The horrifying deaths of two young Indonesian crew members aboard a Chinese shark finning vessel are a graphic reminder of why far, far more must be done to regulate the global fishing industry.
As this story from ILRF-GLJ demonstrates, the current business models cannot be relied upon to protect fishers at sea. All businesses in the supply chain AND all governments need to make fresh commitments – ILO C188 being one for starters!
ETI collaborates with ILRF (now merged with Global Labour Justice) on a number of advocacy initiatives and here is a graphic example of the reasons why far, far more must be done to regulate the global fishing industry.
ETI is currently collaborating with Global Seafood Assurance (GSA) on a study into worker voice mechanisms across the global fishing industry. This project builds on ETI’s earlier collaboration with Seafish in the UK, where a standard – the Responsible Fishing Vessel Scheme was developed and is now supported across the UK industry.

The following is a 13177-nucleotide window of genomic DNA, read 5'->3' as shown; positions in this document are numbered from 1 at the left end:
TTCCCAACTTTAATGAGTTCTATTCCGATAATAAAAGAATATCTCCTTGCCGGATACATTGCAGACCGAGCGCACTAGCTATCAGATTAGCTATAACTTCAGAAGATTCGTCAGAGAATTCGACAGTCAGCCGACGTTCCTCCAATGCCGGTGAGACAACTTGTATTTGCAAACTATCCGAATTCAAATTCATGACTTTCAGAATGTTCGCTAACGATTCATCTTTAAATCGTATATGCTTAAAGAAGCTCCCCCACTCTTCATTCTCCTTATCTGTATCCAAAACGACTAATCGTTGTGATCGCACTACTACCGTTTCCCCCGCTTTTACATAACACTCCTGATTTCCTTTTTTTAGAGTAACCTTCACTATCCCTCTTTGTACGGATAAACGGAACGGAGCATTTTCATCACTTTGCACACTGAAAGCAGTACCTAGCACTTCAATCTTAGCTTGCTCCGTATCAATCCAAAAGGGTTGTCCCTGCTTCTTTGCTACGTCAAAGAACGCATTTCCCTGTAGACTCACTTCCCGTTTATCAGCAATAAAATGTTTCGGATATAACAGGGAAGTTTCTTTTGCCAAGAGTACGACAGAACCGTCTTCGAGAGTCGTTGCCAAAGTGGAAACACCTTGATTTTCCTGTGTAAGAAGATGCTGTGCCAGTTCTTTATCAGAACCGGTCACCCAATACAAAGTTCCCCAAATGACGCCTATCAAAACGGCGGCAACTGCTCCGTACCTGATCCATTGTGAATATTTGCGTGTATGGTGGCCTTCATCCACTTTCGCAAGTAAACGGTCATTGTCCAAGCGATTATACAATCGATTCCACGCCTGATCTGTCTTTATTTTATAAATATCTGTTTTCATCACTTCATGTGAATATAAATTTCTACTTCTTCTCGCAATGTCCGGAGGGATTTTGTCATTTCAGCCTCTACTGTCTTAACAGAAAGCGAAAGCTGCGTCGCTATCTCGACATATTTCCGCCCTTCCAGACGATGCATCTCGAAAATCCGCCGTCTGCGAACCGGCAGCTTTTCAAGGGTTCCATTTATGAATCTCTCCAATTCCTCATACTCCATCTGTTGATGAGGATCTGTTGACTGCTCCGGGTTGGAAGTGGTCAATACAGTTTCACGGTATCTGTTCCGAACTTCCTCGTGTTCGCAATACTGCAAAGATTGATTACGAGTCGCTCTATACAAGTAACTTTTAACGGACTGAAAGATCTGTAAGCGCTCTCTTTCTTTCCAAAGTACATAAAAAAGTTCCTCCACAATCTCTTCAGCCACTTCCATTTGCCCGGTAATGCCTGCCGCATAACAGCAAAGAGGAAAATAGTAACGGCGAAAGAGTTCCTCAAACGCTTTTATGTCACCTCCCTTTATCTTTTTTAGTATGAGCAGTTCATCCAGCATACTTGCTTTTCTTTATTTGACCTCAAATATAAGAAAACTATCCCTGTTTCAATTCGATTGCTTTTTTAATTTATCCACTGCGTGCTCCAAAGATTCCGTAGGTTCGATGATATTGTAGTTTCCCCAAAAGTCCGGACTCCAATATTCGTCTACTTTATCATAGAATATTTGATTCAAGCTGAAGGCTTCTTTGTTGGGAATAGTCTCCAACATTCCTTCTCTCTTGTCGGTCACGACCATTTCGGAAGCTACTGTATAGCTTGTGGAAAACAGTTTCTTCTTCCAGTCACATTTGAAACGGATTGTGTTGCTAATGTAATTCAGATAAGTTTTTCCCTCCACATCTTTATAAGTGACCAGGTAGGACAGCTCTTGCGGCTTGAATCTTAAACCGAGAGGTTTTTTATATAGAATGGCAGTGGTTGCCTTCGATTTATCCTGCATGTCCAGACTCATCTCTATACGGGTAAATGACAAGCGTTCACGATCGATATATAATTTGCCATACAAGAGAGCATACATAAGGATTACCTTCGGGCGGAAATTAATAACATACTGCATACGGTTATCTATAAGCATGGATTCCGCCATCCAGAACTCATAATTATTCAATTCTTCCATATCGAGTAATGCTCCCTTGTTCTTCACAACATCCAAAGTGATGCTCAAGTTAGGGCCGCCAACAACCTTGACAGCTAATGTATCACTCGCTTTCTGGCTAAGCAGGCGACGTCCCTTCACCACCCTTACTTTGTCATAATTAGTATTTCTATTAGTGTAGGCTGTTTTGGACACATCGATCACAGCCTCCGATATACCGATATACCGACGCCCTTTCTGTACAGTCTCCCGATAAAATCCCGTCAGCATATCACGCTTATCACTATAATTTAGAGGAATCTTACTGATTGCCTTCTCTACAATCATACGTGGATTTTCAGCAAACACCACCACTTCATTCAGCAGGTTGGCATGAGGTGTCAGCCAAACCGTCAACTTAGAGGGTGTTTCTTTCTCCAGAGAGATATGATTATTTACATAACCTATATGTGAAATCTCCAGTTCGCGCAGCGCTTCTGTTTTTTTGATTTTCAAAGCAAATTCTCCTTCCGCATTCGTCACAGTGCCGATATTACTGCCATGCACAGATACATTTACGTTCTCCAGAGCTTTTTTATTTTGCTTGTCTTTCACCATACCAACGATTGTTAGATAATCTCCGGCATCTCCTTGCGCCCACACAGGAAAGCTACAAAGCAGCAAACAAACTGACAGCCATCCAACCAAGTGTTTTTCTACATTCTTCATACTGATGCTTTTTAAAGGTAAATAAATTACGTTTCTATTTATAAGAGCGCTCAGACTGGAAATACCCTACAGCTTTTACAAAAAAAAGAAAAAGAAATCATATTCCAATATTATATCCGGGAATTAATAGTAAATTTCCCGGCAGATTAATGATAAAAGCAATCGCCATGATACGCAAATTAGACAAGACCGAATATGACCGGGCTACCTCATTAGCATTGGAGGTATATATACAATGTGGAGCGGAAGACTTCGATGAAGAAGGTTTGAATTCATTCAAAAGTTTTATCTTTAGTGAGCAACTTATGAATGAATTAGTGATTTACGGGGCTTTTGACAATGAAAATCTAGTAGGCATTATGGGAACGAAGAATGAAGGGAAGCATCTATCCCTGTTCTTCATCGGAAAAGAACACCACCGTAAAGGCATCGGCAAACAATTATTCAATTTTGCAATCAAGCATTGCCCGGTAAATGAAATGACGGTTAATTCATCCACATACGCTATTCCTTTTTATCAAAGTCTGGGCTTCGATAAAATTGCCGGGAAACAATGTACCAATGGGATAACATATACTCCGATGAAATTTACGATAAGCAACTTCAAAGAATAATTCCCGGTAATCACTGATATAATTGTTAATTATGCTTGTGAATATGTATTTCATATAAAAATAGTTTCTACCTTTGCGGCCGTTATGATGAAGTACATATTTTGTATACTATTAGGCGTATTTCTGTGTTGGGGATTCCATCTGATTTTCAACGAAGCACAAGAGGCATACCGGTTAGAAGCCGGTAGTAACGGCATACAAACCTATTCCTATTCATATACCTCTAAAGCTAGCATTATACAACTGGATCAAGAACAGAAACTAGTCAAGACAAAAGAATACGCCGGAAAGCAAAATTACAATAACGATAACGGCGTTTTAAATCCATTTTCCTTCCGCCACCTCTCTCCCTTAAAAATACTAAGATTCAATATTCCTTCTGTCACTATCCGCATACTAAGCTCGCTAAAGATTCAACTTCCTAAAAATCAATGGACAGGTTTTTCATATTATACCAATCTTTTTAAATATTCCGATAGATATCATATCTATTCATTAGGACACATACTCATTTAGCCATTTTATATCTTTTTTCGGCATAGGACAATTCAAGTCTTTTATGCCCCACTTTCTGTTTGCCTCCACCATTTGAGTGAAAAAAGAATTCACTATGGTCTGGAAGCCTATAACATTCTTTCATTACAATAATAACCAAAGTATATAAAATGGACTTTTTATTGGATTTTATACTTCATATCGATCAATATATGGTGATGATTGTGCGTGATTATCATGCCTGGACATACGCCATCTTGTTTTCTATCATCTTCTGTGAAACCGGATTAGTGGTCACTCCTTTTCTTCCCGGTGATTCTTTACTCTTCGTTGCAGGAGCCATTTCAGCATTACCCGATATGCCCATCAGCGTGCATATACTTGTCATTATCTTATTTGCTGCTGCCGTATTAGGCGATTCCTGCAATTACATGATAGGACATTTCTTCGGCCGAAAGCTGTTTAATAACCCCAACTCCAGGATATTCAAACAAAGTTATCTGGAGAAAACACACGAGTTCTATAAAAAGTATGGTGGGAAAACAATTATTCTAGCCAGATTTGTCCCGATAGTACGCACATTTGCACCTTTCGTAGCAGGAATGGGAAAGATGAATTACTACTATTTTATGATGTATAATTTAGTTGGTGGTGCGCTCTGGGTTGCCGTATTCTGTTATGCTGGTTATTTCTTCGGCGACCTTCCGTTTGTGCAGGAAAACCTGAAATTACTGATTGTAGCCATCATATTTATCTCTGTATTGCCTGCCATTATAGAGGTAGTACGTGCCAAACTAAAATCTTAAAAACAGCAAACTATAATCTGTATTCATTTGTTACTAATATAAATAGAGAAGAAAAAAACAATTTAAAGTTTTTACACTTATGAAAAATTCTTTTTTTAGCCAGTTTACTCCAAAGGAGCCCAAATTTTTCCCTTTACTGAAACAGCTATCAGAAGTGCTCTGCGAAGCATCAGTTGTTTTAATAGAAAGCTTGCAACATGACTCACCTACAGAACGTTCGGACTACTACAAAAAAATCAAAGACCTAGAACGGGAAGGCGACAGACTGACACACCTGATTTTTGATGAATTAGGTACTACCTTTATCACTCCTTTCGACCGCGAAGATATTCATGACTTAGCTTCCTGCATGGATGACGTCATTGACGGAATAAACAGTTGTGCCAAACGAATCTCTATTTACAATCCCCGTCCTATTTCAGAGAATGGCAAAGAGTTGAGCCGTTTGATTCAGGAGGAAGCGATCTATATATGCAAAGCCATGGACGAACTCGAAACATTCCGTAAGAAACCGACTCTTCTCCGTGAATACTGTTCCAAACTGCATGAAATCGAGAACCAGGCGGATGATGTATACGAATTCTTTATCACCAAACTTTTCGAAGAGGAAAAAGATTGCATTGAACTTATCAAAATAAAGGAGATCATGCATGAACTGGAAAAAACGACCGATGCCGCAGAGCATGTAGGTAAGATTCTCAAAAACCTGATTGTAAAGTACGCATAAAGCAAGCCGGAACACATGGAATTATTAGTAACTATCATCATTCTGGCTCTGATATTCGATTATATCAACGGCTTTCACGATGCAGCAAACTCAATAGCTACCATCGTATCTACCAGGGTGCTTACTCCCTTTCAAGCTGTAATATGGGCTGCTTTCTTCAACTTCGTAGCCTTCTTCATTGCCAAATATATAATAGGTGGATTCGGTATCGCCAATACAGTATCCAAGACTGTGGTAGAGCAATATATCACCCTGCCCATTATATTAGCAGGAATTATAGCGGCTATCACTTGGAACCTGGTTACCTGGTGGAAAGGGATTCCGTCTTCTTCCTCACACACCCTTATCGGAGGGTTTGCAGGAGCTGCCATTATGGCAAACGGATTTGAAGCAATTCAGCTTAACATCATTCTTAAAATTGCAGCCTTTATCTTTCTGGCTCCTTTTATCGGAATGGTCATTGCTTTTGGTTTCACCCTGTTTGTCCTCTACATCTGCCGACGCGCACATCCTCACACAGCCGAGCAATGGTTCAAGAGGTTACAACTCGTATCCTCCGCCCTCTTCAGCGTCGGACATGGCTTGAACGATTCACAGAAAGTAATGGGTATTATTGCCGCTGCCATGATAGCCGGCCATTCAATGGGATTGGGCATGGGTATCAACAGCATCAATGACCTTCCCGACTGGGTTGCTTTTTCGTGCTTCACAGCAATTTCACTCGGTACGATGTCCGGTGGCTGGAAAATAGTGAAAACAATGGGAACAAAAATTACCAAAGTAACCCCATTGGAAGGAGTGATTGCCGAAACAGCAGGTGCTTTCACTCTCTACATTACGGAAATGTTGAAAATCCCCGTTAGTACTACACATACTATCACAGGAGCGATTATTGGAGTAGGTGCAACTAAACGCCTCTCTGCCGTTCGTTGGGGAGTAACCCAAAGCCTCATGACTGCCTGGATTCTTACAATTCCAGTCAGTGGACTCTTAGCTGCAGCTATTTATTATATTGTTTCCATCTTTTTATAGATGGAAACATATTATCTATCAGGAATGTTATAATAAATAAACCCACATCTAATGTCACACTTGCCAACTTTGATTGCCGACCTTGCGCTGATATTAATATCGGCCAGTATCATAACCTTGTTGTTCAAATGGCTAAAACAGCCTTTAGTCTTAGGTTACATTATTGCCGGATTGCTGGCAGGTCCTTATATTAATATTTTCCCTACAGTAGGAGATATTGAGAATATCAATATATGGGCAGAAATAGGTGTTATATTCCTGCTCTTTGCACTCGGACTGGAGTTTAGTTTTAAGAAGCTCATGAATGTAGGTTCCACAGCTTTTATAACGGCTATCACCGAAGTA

We need to see credible mechanisms for the support and protection of fishers everywhere and I hope that this initiative by GSA will help to get us there.
We should not also forget the value that being part of a recognised trade union can play. ITF acts on behalf of fishers and we should do all we can to strengthen their ability to recruit members and to protect them both at sea and through the recruitment process.
The fishing industry is a global business and while many fisheries around UK and EU waters are far better regulated by both companies and governments, stories such as this must be told and shared widely to raise awareness of just how desperately poor the global business models can be across the fishing industry.